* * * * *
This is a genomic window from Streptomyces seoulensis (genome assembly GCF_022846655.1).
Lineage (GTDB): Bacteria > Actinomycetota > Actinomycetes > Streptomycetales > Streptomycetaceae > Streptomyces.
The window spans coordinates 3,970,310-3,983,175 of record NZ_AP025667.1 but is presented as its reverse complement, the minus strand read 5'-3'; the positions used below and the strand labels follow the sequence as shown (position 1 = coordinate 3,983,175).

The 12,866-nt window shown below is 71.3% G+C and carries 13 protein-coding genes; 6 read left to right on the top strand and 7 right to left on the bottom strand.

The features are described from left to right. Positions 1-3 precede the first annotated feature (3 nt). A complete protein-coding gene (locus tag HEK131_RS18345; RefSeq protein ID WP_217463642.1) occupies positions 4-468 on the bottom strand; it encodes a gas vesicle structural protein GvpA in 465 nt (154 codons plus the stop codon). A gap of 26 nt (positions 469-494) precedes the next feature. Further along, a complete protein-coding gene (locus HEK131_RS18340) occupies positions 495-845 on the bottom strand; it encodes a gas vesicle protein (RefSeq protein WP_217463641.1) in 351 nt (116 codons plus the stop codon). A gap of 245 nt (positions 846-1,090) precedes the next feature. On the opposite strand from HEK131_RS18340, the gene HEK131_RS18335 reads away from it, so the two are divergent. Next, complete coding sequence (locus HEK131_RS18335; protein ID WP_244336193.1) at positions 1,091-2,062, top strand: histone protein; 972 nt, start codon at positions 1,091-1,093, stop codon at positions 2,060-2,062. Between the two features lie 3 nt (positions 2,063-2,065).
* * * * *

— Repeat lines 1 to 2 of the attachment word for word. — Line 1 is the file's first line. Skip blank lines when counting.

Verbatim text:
This is a genomic window from Streptomyces seoulensis (genome assembly GCF_022846655.1).
Lineage (GTDB): Bacteria > Actinomycetota > Actinomycetes > Streptomycetales > Streptomycetaceae > Streptomyces.